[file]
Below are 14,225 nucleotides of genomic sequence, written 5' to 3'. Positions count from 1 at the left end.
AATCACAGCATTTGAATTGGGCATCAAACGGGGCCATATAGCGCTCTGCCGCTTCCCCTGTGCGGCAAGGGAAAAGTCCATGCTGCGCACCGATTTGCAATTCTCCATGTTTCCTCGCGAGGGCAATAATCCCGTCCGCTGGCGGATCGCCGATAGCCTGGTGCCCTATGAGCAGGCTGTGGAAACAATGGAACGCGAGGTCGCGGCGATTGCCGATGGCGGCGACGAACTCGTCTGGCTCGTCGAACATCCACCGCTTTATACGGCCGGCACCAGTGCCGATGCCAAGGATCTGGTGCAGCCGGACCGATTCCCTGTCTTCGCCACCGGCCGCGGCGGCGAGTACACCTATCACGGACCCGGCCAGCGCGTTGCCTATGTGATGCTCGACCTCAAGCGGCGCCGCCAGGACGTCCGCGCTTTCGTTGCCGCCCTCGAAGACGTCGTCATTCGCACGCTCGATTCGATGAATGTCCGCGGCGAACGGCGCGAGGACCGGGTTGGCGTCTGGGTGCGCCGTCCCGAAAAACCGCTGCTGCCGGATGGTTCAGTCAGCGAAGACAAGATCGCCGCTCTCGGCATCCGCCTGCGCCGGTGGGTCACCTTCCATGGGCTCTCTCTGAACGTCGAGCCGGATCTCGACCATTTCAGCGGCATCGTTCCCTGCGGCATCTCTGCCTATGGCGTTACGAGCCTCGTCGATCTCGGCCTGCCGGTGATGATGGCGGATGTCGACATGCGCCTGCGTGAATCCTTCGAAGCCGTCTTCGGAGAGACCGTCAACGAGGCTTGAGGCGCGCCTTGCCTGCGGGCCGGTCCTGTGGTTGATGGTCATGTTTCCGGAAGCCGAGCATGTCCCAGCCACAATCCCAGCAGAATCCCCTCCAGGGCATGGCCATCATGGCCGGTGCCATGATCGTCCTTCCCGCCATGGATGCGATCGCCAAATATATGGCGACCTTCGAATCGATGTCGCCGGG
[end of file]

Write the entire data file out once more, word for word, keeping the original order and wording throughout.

Below are 14,225 nucleotides of genomic sequence, written 5' to 3'. Positions count from 1 at the left end.
AATCACAGCATTTGAATTGGGCATCAAACGGGGCCATATAGCGCTCTGCCGCTTCCCCTGTGCGGCAAGGGAAAAGTCCATGCTGCGCACCGATTTGCAATTCTCCATGTTTCCTCGCGAGGGCAATAATCCCGTCCGCTGGCGGATCGCCGATAGCCTGGTGCCCTATGAGCAGGCTGTGGAAACAATGGAACGCGAGGTCGCGGCGATTGCCGATGGCGGCGACGAACTCGTCTGGCTCGTCGAACATCCACCGCTTTATACGGCCGGCACCAGTGCCGATGCCAAGGATCTGGTGCAGCCGGACCGATTCCCTGTCTTCGCCACCGGCCGCGGCGGCGAGTACACCTATCACGGACCCGGCCAGCGCGTTGCCTATGTGATGCTCGACCTCAAGCGGCGCCGCCAGGACGTCCGCGCTTTCGTTGCCGCCCTCGAAGACGTCGTCATTCGCACGCTCGATTCGATGAATGTCCGCGGCGAACGGCGCGAGGACCGGGTTGGCGTCTGGGTGCGCCGTCCCGAAAAACCGCTGCTGCCGGATGGTTCAGTCAGCGAAGACAAGATCGCCGCTCTCGGCATCCGCCTGCGCCGGTGGGTCACCTTCCATGGGCTCTCTCTGAACGTCGAGCCGGATCTCGACCATTTCAGCGGCATCGTTCCCTGCGGCATCTCTGCCTATGGCGTTACGAGCCTCGTCGATCTCGGCCTGCCGGTGATGATGGCGGATGTCGACATGCGCCTGCGTGAATCCTTCGAAGCCGTCTTCGGAGAGACCGTCAACGAGGCTTGAGGCGCGCCTTGCCTGCGGGCCGGTCCTGTGGTTGATGGTCATGTTTCCGGAAGCCGAGCATGTCCCAGCCACAATCCCAGCAGAATCCCCTCCAGGGCATGGCCATCATGGCCGGTGCCATGATCGTCCTTCCCGCCATGGATGCGATCGCCAAATATATGGCGACCTTCGAATCGATGTCGCCGGG